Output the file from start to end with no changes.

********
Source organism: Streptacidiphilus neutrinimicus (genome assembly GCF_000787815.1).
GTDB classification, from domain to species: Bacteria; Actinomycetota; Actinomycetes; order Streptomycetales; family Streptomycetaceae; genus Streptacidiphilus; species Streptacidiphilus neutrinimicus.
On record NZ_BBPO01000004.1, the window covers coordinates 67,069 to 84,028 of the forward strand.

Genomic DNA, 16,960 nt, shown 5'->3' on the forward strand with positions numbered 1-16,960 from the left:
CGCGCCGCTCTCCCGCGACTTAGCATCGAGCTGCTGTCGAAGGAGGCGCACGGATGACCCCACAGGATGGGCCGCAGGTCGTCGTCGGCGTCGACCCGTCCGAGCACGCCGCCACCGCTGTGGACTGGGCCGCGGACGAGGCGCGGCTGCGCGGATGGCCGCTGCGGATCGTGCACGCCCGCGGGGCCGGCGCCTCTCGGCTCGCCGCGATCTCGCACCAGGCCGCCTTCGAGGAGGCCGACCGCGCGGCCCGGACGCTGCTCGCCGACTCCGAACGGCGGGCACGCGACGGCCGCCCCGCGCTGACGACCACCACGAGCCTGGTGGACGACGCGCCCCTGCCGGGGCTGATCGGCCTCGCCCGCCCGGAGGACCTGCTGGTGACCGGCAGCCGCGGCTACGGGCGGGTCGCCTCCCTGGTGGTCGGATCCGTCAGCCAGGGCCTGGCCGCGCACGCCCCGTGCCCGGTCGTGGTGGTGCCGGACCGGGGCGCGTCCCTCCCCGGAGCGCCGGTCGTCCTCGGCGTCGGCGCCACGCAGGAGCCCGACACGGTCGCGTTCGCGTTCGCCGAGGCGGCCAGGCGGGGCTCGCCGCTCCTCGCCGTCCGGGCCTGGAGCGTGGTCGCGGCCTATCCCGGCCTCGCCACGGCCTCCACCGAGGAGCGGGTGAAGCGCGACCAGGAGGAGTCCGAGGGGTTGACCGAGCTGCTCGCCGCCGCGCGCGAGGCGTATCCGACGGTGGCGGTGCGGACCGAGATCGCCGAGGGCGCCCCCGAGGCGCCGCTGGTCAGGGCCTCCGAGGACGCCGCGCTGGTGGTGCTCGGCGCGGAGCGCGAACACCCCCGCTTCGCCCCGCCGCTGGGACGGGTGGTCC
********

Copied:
Source organism: Streptacidiphilus neutrinimicus (genome assembly GCF_000787815.1).
GTDB classification, from domain to species: Bacteria; Actinomycetota; Actinomycetes; order Streptomycetales; family Streptomycetaceae; genus Streptacidiphilus; species Streptacidiphilus neutrinimicus.
On record NZ_BBPO01000004.1, the window covers coordinates 67,069 to 84,028 of the forward strand.

Genomic DNA, 16,960 nt, shown 5'->3' on the forward strand with positions numbered 1-16,960 from the left:
CGCGCCGCTCTCCCGCGACTTAGCATCGAGCTGCTGTCGAAGGAGGCGCACGGATGACCCCACAGGATGGGCCGCAGGTCGTCGTCGGCGTCGACCCGTCCGAGCACGCCGCCACCGCTGTGGACTGGGCCGCGGACGAGGCGCGGCTGCGCGGATGGCCGCTGCGGATCGTGCACGCCCGCGGGGCCGGCGCCTCTCGGCTCGCCGCGATCTCGCACCAGGCCGCCTTCGAGGAGGCCGACCGCGCGGCCCGGACGCTGCTCGCCGACTCCGAACGGCGGGCACGCGACGGCCGCCCCGCGCTGACGACCACCACGAGCCTGGTGGACGACGCGCCCCTGCCGGGGCTGATCGGCCTCGCCCGCCCGGAGGACCTGCTGGTGACCGGCAGCCGCGGCTACGGGCGGGTCGCCTCCCTGGTGGTCGGATCCGTCAGCCAGGGCCTGGCCGCGCACGCCCCGTGCCCGGTCGTGGTGGTGCCGGACCGGGGCGCGTCCCTCCCCGGAGCGCCGGTCGTCCTCGGCGTCGGCGCCACGCAGGAGCCCGACACGGTCGCGTTCGCGTTCGCCGAGGCGGCCAGGCGGGGCTCGCCGCTCCTCGCCGTCCGGGCCTGGAGCGTGGTCGCGGCCTATCCCGGCCTCGCCACGGCCTCCACCGAGGAGCGGGTGAAGCGCGACCAGGAGGAGTCCGAGGGGTTGACCGAGCTGCTCGCCGCCGCGCGCGAGGCGTATCCGACGGTGGCGGTGCGGACCGAGATCGCCGAGGGCGCCCCCGAGGCGCCGCTGGTCAGGGCCTCCGAGGACGCCGCGCTGGTGGTGCTCGGCGCGGAGCGCGAACACCCCCGCTTCGCCCCGCCGCTGGGACGGGTGGTCC